U.S. Defense Secretary Jim Mattis was seen laughing and smiling this week as he watched a military exercise in Jakarta in which Indonesian troops drank snake blood, rolled in glass, broke bricks with their heads, and walked on fire. The spectacle would hardly be amusing, however, to anyone familiar with the Indonesian military’s human rights violations, especially the record of its special forces unit, Kopassus.
Mattis’s visit was part of U.S. efforts to improve military cooperation with Indonesia. During his staym he discussed with Indonesian Defense Minister Ryamizard Ryacudu plans to resume U.S. assistance to Kopassus. Assistance to the unit had been halted in large part because of the U.S. “Leahy Law,” which bars US assistance and training to foreign military units known to have committed gross human rights abuses, unless the government has taken steps to remediate, address the abuses, and hold those responsible to account.
The U.S. military first announced plans to re-engage with Kopassus in 2010, hoping to train newer “untarnished” soldiers, but in subsequent years remained reluctant to proceed, in part because Indonesia had largely failed to address past abuses.
There are a whole series of abuses to address. The U.S. government first imposed restrictions on military assistance to the Indonesian military and Kopassus in 1999, after the military committed massive rights abuses during its scorched earth campaign in East Timor. Kopassus members were also implicated in abductions and enforced disappearances of student activists in 1997-98, and the murder of the Papuan activist and leader Theys Eluay in 2001.
But other incidents have also occurred since then as well. In 2003, Human Rights Watch documented how Kopassus soldiers used torture during military operations in Aceh. In a 2009 report, Human Rights Watch documented Kopassus soldiers engaging in arbitrary detention and mistreatment of civilians in Merauke, Papua, suspected of involvement in Papua’s independence movement. More recently, Kopassus has been involved in unlawful spying activities against Papuan civilians.
In an interview with journalists in Jakarta, Mattis suggested that Kopassus had reformed and removed abusive personnel from its ranks. But that is not the appropriate legal test for whether U.S. assistance can be resumed. As Senator Patrick Leahy said on January 23, “The question Secretary Mattis needs to answer is whether the Indonesian government has punished the Kopassus officers who ordered and covered up those horrific crimes, and whether members of Kopassus today are accountable to the rule of law.”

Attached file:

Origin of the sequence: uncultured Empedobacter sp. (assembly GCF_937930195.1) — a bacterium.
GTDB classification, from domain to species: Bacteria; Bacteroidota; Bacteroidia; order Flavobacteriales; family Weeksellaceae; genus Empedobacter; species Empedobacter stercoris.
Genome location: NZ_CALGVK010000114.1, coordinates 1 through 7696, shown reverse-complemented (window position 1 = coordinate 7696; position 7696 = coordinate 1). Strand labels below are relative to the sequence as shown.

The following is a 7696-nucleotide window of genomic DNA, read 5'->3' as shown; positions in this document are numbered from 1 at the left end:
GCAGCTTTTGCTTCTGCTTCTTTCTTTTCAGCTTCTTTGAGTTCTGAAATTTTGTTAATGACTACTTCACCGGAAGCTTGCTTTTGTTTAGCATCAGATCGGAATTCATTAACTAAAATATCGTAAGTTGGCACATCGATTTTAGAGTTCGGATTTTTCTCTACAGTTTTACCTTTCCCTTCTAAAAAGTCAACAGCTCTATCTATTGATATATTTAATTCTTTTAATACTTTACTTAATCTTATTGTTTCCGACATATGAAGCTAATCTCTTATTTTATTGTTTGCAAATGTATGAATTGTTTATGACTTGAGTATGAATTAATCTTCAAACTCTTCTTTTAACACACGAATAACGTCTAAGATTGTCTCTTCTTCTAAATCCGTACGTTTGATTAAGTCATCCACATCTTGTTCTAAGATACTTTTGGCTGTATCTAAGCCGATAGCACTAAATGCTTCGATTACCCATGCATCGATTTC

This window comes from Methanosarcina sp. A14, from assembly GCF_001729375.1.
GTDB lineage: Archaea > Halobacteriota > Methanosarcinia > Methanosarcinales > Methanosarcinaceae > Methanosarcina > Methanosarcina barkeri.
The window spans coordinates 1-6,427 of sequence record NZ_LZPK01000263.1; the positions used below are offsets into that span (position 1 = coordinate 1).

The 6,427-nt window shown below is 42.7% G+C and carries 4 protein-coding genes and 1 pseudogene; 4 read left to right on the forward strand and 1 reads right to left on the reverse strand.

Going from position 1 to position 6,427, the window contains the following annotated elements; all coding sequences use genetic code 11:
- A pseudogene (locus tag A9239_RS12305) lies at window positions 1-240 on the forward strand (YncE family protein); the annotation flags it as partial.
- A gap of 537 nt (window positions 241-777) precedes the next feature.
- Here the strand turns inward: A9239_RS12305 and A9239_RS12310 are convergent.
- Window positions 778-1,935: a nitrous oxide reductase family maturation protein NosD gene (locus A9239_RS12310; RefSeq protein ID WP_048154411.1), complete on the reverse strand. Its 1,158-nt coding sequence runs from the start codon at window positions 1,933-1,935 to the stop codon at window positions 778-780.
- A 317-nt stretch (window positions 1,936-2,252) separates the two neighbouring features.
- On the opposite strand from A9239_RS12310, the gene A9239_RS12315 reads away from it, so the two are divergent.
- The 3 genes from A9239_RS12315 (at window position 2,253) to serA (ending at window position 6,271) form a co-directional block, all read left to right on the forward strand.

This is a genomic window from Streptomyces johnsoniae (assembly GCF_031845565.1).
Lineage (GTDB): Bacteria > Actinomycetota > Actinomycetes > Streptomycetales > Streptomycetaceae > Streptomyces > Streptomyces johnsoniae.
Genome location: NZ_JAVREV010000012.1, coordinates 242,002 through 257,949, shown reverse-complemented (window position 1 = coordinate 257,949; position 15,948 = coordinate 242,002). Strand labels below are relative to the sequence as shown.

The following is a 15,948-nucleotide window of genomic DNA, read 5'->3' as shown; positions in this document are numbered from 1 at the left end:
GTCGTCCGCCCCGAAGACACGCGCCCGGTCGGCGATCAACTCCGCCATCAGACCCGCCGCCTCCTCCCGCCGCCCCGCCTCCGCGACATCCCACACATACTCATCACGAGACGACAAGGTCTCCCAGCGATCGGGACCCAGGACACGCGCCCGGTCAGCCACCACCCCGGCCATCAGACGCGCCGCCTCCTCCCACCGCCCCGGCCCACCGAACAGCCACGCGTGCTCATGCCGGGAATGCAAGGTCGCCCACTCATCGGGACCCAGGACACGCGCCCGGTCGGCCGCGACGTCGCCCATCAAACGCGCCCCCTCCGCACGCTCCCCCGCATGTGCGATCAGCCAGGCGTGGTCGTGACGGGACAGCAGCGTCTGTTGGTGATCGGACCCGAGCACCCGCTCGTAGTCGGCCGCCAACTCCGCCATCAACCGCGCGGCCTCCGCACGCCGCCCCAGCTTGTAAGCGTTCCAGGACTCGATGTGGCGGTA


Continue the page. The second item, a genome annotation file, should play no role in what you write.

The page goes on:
The answer to both those questions is no.
To be sure, there have been some prosecutions that the government has trumpeted. A military court found 11 Kopassus soldiers guilty in the case of the kidnapping of student activists in 1998. The men were never jailed, however, and after an appeal almost all of them were allowed to remain in the military. Their commanding officers were never even tried.
Likewise, in 2003, a military court in Surabaya found seven Kopassus soldiers guilty in the death of Theys Eluay. But the men were sentenced to only two to three-and-a-half years in prison, and human rights groups can’t even confirm that the men served their time. (At the time of their trial, Ryacudu, then the army chief, hailed the convicted soldiers as “Indonesian heroes” for killing a “rebel.”) Notably, the troops’ commanding officer, Lt. Colonel Tri Hartomo, was later promoted, now to lieutenant general, and heads Indonesia’s military intelligence agency.
Many other Kopassus officers involved in abuses in East Timor, Aceh, and Papua, have never faced trial. One commanding officer, Prabowo Subianto, alleged to have led the 1983 Kraras massacre in East Timor where more than 300 people were killed, ran for president in Indonesia’s last election and is now the leader of main political opposition party. Another officer, Muchdi Purwopranjono, was tried on charges relating to the 2004 poisoning and murder of Munir bin Thalib, a prominent human rights lawyer, but was acquitted.
To be sure, there have been overall improvements in the unit’s record, with few current allegations of abuse today—although that is primarily because there are no significant counterinsurgency operations underway in Indonesia as in past years. And in 2013, the military prosecuted 11 Kopassus soldiers for breaking into a prison and killing four detained civilians allegedly involved in a lethal bar fight with another Kopassus member.
But impunity for past abuses remains, and there has been little remediation of the unit’s record. The fact that abusive personnel have retired or transferred out of Kopassus cannot be seen as progress, and it certainly should not be mistaken for justice.
Only when the Indonesian government shows that it is serious about punishing past abuses and creating a culture of accountability should the U.S. government consider allowing U.S. military assistance to resume. For now, to restore assistance to Kopassus is to reward Indonesia for doing nothing.
Andreas Harsono is an Indonesia researcher at Human Rights Watch.